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CS/SE 6361.001, Spring 2014

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Instructor:        Lawrence Chung

 

Office:              ECSS 3.204, ECS, UTD

 

E-mail:             chung@utdallas.edu

 

Phone:             972-883-2178

 

Course web page:        http://www.utdallas.edu/~chung/RE/syllabus.htm

 

Office hours:    T 12:45-2:45pm; or by appointment

 

Lectures:          TR 11:30am-12:45pm, ECSN 2.110

 

TA:                   Mohammad Ali Ghaderi (mohghaderi@utdallas.edu ; Office hours: TR 2pm-3:15pm; Office: ECSS4.203)

 


Course description: The course will discuss concepts for systematically establishing, defining and managing the requirements for a large, complex, changing and software-intensive systems, from technical, organizational and management perspectives. The course will consider the past, present and future paradigms and methodologies in requirements engineering. The course will cover informal, semi-formal and formal approaches, while striking a balance between theory and practice. The course will involve building models of both requirements engineering process and requirements engineering product, concerning both functional and non-functional goals/requirements/specifications, using a systematic decision-making process.

 

                        The course will be taught by Dr. Lawrence Chung (CS). The course will be conducted as a mix of lectures and seminar-style discussions. Lectures are expected to be highly dynamic and interactive. Besides active participation during class discussions, students are expected to participate in a team-oriented requirements engineering project.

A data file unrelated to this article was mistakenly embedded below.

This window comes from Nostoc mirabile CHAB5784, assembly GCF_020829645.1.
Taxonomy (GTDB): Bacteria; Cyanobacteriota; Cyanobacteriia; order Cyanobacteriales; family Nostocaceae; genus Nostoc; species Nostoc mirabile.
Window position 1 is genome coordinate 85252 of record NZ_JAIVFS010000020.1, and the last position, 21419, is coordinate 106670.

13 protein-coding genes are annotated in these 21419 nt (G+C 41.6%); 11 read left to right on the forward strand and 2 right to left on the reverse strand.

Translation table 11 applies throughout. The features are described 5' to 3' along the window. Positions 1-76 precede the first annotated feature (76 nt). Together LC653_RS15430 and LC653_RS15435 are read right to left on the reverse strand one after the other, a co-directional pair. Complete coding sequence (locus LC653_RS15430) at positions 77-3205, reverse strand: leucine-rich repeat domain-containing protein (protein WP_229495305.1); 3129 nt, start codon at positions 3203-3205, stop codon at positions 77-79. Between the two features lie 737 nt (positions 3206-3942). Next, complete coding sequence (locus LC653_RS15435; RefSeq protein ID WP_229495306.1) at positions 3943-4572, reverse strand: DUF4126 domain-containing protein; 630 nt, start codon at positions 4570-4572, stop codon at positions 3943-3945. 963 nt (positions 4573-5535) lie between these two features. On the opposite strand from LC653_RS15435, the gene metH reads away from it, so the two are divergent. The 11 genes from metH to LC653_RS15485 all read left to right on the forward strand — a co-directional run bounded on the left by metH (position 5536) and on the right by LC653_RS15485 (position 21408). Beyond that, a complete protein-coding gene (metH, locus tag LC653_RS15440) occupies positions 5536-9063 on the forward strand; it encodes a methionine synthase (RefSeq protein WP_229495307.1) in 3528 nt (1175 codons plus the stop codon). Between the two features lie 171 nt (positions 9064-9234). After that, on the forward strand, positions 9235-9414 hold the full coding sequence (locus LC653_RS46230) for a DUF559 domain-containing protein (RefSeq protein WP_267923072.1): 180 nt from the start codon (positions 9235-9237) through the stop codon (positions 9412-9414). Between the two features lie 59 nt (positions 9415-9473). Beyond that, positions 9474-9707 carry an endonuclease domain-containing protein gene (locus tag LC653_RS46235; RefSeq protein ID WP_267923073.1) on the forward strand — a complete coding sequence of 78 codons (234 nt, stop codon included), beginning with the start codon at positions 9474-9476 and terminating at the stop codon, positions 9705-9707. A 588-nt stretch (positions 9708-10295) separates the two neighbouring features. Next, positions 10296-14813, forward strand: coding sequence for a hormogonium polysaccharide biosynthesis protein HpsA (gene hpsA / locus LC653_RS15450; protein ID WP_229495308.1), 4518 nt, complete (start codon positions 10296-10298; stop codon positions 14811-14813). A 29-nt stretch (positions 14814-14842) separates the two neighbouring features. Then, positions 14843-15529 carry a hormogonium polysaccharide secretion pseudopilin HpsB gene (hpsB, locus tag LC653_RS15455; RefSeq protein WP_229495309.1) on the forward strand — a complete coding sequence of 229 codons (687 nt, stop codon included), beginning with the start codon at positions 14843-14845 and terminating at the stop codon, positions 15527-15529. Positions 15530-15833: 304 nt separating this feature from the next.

Learning objectives:     Upon successful completion of this course, students will:

• Understand the need for requirements for large-scale systems.

• Understand the stakeholders involved in requirements engineering.

• Understand requirements engineering processes.

• Understand models of requirements.

• Understand functional requirements.

• Understand non-functional requirements.

• Understand scenario analysis

• Understand object-oriented and goal-oriented requirements engineering.

 

 


Textbook:         Lecture Notes (available on the course web page)

 

References:

“Requirements Engineering on Google Scholar”:

http://scholar.google.com/scholar?q=requirements+engineering&hl=en&btnG=Search&as_sdt=10000000000001&as_sdtp=on

 

§  Requirements Engineering: From System Goals to UML Models to Software Specifications, Axel van Lamsweerde, John Wiley Sons

      • Managing Software Requirements: A Use Case Approach, 2nd edition, Dean Leffingwell, Don Widrig, Addison Wesley: Boston
      • Non-Functional Requirements in Software Engineering, L. Chung, B. Nixon, E. Yu and J. Mylopoulos,